On 12 August 2017, the club inaugurated the newly modernized east stand before a league match against Vereya Stara Zagora.[9] The stand, which was built in just five months, added 3,500 seats to the stadium's capacity, bringing the total number up to 9,000 seats.[7] This allowed Ludogorets Arena to host Champions League and Europa League group stage matches for the first time ever, starting from the 2017-18 season onwards. Club officials later announced that they will build a copy of the 'Moți' stand on the north end next, before proceeding with construction of the main one.[7]

On 28 September 2017, the stadium hosted its first ever European competition group stage game, as Ludogorets defeated 1899 Hoffenheim 2-1 in a Group C Europa League fixture, with 6,155 fans in attendance.[10]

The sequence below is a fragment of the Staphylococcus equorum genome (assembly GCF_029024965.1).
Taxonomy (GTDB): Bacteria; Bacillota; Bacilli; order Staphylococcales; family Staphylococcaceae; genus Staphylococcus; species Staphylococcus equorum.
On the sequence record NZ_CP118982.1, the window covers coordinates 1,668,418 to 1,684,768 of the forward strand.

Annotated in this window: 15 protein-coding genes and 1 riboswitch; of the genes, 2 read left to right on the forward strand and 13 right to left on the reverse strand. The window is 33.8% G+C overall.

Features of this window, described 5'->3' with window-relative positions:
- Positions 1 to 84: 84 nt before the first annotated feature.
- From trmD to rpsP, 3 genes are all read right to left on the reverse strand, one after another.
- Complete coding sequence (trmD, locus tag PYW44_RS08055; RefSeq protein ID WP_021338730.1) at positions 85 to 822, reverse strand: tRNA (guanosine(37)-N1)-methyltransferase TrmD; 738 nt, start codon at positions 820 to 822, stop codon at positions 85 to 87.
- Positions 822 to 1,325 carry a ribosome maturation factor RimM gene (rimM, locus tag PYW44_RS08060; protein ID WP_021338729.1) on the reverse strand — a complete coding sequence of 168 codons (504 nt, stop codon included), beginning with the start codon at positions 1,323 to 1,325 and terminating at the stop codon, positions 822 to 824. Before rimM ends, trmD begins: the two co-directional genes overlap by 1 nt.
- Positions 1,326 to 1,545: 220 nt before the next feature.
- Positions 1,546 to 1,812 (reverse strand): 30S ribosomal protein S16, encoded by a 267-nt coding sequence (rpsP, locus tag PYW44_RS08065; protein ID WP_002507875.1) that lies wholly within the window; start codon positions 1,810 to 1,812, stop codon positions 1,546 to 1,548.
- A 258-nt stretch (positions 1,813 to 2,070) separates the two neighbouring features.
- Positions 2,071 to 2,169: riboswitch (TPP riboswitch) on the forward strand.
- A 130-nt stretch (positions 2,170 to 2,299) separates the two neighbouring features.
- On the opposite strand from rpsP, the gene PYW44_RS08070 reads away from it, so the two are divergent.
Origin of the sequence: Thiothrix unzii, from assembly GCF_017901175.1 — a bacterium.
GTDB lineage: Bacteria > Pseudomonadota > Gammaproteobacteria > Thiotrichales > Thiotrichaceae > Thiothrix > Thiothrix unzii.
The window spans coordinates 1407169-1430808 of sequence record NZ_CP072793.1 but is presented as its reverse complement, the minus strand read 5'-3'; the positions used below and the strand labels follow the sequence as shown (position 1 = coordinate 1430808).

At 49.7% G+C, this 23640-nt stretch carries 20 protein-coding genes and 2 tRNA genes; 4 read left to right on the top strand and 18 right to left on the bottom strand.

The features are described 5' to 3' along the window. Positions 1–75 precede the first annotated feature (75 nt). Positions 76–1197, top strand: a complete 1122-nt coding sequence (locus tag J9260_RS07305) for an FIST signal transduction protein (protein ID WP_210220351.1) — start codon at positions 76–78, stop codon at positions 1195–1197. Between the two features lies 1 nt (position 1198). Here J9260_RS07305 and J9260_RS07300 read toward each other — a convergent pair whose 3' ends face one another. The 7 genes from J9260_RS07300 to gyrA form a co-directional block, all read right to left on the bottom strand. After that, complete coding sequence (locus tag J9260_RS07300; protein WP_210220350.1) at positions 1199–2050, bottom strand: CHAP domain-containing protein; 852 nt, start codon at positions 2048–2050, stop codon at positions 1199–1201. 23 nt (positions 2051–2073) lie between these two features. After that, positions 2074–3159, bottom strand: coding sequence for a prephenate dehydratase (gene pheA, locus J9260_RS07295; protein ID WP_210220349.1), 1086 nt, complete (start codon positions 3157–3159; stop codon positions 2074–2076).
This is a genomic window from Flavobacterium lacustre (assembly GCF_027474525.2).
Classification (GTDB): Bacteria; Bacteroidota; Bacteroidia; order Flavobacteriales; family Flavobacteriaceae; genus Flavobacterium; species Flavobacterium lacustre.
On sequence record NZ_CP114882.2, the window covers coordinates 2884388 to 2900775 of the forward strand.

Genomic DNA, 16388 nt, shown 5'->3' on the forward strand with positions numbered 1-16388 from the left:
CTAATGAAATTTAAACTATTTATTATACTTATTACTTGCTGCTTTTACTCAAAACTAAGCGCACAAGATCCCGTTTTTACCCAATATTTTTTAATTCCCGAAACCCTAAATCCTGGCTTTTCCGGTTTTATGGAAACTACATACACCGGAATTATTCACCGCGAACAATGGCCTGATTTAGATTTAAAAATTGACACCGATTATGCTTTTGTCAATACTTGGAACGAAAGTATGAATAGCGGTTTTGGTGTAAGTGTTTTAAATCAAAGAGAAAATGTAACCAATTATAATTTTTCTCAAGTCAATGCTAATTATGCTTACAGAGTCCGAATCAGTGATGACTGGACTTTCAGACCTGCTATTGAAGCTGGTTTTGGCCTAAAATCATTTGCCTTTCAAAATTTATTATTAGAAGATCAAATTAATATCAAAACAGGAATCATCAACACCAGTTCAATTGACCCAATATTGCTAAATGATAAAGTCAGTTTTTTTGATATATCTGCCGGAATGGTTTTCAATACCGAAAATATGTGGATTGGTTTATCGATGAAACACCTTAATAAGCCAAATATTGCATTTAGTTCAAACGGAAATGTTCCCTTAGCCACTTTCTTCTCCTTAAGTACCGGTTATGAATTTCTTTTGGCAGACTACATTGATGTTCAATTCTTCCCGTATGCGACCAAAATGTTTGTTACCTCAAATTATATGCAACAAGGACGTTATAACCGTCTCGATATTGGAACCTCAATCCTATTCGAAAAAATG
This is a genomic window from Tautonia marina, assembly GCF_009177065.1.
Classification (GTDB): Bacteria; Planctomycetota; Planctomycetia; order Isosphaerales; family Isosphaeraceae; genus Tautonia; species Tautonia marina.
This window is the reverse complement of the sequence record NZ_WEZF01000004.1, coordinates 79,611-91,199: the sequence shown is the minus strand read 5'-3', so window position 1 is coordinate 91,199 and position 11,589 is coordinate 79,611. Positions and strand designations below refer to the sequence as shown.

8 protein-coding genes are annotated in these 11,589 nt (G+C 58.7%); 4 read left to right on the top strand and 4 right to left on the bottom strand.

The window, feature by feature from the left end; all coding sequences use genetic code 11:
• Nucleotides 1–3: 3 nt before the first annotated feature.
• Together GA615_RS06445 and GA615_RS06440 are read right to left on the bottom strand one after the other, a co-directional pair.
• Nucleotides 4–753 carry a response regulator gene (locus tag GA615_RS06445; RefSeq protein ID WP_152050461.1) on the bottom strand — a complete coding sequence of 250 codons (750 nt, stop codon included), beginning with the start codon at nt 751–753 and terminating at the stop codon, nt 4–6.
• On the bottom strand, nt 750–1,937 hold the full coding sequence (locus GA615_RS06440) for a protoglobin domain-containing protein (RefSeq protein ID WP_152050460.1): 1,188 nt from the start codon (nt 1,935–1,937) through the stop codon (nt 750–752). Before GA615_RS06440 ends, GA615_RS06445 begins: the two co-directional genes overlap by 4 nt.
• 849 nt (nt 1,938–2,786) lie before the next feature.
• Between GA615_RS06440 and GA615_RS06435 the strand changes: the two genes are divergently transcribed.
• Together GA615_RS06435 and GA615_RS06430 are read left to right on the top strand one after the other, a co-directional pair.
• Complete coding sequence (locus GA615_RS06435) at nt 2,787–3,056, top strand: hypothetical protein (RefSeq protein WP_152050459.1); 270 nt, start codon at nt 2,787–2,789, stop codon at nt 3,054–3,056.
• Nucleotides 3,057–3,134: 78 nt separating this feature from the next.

On 11 July 2018, Ludogorets officially opened the newly renovated north stand before their Champions League first round game against Crusaders FC. The sector added a further 2,208 seats to the stadium's capacity, raising it to 10,442.[1]

On 18 December 2019, it was announced that the stadium's name had been changed to Huvepharma Arena.[11]

Other tenantsEdit

Ludogorets Arena has hosted a number of other teams since its reopening in 2011. Between 2015 and 2017 it was home to Ludogorets' reserve team, Ludogorets Razgrad II, before they moved to the newly-built 2,000 capacity Eagles' Nest located at the club's training centre, the Sport Center Ludogorets.[citation needed]

Following the promotion of Dunav Ruse to the First League in 2016, their Gradski Stadium had to be renovated to meet the licensing criteria of the Bulgarian Football Union. Starting from July 2016, Dunav played their home games at the Ludogorets Arena, until they returned to Ruse on 28 April 2017.[12][13]